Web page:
A few years ago, the number of books that taught editorial strategy and content planning for the web could be counted on one hand—and many of those focused only on writing and style, or on content-as-marketing-tactic. This winter, the full weight of our mini-industry’s labors has hit the bookshelf, and the shelf is on the verge of collapsing in happiness. Read more ⇒
The last six months have been dizzying, in mostly good ways: invigorating conferences, really fun projects, badass new friends and collaborators. A lot of travel, too. I’m home for awhile, though, and it’s time to take stock and make a couple of announcements. Read more ⇒
I wrote The Elements of Content Strategy because as the internet worms its way further and further into our lives, digital content becomes centrally important to the ways in which we live and work. And it follows that content strategy—the practice of planning for, designing, and managing content—is also getting closer to the center of both web projects and entire organizations. Read more ⇒
A few weeks ago, while in the throes of manuscript editing, I wrote a quick post about what I was doing that week. I did so to help demystify content strategy to people who want to know, as the NYC CS Meetup group would have it, what content strategists do all day.
In the post, I mentioned something I’d made for a client project: a diagram that traces the mental path we want to encourage a particular group of site visitors to take. Not specific interactions, pages or tools, but a process of gradual engagement with ideas, eventually leading to the decision to act. I’d never made this particular thing before, and I’d never seen anything quite like it elsewhere. Read more ⇒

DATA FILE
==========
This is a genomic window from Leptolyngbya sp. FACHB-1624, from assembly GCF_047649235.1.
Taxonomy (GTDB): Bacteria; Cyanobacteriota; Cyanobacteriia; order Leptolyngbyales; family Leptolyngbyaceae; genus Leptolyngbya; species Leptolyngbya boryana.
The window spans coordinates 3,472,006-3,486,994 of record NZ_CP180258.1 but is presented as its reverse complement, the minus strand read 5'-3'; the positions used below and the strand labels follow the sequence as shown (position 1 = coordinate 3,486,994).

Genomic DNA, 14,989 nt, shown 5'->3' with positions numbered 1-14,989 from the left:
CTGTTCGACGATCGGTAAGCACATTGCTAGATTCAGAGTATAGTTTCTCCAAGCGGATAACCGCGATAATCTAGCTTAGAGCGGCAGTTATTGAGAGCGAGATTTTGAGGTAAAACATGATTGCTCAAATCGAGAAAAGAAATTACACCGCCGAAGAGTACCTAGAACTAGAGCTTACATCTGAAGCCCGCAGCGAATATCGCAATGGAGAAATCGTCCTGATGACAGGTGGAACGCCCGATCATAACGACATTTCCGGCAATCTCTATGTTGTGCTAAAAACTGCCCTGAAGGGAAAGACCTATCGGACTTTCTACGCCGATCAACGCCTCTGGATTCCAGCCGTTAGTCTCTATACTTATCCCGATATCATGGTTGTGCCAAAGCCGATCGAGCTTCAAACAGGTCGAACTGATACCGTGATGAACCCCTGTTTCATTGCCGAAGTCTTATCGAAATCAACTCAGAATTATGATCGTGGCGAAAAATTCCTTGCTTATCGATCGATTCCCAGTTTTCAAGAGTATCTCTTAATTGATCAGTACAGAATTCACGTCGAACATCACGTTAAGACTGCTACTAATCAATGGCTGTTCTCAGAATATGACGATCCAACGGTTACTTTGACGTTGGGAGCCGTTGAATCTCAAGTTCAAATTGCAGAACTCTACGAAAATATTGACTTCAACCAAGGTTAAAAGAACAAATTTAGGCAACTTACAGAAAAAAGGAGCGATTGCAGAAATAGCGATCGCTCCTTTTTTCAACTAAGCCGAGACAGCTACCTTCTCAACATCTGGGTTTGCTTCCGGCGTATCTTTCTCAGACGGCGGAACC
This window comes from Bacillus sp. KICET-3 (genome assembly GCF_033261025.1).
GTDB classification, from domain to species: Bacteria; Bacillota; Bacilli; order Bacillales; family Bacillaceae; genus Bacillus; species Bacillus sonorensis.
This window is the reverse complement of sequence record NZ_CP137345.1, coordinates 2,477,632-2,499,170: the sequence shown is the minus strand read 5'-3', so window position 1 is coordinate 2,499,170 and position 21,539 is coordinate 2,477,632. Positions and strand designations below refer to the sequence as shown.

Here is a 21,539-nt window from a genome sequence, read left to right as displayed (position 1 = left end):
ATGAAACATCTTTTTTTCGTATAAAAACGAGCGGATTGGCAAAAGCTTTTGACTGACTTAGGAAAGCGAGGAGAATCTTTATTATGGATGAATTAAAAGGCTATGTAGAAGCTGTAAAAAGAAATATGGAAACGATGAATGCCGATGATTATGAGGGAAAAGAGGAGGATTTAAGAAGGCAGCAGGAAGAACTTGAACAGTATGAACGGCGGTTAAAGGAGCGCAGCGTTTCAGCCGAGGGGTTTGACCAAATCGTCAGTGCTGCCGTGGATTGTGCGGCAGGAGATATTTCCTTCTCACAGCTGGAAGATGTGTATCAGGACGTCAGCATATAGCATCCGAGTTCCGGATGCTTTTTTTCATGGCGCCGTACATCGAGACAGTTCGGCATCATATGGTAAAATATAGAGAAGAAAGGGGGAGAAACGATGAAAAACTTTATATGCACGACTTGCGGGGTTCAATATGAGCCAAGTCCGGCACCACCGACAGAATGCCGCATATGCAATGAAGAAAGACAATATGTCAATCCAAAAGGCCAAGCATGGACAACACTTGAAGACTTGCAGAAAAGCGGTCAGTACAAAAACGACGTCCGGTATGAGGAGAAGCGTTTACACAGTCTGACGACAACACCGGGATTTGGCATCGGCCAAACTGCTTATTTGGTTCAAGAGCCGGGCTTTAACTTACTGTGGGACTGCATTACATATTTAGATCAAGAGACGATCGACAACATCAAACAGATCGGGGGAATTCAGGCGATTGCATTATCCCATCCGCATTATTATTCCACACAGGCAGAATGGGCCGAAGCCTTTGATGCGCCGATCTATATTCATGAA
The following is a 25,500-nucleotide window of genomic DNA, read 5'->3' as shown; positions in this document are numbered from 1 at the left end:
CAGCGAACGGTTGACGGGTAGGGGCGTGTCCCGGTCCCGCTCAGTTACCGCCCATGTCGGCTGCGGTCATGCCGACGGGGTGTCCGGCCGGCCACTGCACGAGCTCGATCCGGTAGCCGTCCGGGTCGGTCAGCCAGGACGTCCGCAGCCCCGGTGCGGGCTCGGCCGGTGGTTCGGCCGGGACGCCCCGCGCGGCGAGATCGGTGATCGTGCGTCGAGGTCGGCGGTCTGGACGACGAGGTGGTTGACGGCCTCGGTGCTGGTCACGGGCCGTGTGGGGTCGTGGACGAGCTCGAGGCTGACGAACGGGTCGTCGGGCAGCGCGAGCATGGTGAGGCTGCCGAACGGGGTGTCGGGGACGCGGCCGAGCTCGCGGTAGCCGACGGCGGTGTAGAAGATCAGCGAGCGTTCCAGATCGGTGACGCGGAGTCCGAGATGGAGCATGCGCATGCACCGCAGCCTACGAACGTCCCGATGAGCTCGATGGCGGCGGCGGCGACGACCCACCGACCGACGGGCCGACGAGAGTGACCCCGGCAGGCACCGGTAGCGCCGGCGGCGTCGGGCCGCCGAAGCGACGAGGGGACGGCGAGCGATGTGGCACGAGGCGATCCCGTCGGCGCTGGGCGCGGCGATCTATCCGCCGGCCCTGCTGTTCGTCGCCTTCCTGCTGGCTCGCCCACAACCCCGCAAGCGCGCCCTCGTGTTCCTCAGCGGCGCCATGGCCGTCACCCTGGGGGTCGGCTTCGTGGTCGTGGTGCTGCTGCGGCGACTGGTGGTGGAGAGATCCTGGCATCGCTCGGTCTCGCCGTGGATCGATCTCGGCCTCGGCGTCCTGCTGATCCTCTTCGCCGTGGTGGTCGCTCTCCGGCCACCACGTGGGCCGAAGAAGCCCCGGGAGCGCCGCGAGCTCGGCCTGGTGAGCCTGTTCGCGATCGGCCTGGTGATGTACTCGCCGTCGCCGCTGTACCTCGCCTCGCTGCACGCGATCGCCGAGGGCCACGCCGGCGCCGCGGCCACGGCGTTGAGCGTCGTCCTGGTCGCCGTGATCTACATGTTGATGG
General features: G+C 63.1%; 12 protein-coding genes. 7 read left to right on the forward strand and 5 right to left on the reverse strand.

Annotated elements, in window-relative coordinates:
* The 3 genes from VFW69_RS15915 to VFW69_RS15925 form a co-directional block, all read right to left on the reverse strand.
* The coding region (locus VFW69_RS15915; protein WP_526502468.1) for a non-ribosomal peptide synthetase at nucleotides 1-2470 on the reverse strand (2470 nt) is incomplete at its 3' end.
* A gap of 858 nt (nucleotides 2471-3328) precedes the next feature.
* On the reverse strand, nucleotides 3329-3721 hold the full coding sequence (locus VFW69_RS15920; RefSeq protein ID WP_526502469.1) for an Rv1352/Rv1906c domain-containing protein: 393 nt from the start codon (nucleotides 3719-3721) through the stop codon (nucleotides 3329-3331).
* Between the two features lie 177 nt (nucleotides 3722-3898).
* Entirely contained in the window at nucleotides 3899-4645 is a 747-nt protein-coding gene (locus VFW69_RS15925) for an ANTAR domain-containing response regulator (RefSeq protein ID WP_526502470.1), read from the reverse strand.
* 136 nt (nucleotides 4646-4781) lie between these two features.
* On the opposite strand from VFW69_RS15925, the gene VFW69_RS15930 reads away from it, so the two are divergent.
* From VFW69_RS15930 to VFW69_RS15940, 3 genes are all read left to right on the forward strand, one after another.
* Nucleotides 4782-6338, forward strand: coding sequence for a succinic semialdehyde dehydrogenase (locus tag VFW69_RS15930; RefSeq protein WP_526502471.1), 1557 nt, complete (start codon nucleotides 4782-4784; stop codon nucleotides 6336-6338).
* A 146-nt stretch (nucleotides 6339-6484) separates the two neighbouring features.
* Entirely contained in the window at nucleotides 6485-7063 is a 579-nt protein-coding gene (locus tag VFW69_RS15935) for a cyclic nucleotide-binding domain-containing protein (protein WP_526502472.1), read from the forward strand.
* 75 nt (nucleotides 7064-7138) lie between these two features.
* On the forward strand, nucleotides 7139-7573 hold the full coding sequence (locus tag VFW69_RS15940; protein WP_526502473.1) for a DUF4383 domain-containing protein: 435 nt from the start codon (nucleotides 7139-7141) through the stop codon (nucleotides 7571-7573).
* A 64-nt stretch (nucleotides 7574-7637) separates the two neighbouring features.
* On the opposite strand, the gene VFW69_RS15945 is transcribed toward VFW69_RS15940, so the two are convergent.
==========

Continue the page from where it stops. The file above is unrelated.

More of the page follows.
In real life, content strategy falls somewhere between traditional editorial leadership, communication strategy, and information management, all of which have their own distinct connotations. It’s easy for discussions of terminology to float off into abstraction, so instead of talking about “content strategy” or what “a content strategist” does, I’m going to say what this content strategist does. Read more ⇒
Yes, content strategy is a real thing that real clients and employers really need. But beyond that, we’re in the infancy of a ubiquitous internet—one fully integrated into our lives and environments. The publishing world has been bitten by a radioactive wombat, and we don’t know if journalism’s going to die or mutate into something speedy and awesome. Our brains are changing in ways we don’t understand. Content work matters—yes, now more than ever—and as this thing spins faster, we’re going to need every advantage we can find. Read more ⇒
In the previous posts in this series, we’ve looked at “curation” in two ways: as a term for the filtering and mosaic-style storytelling bloggers and other web writers do by collecting links, and as a way of thinking about long-term content stewardship. Read more ⇒
As I publish a short series of posts on content curation this week, it’s occurred to me that there are a few core assumptions I’d like to clarify in something like an addendum to the credo on my about page.
- Content strategy is as obviously important in web development projects as UI design or project management. Someone must deal with content, and anyone who believes otherwise is unlikely to produce good websites.
- The modern practice of content strategy arises from a number of venerable professions and takes its core principles from editorial, analytical, curatorial, marketing, and managerial work. This doesn’t mean that it “is” any of those things.
- In particular, content strategy is not a subset of marketing. Marketing is one application of content strategy.
- Many marketing people are brilliant, ethical, and very good at their jobs. Some are not, and their influence can be very destructive. The former group should not be held responsible for the actions of the latter, but we should not be expected to pretend that the latter does not exist. (All these statements apply to many other professions, but marketing’s the one I’m focusing on in recent and upcoming posts.)
If you follow the discussion about content strategy and new-school publishing, you’ve probably seen at least a piece of the “content curation” tussle that’s been heating up on the web. Here’s the 30-second version… Read more ⇒
Once again, the old story about people not reading on the web is getting attention. As Dean Allen wrote ten years ago, it goes like this: Users don’t read Users only scan Users haven’t got No attention span I hate to get vulgar when it’s not even Friday yet, but this is bullshit. Even in […]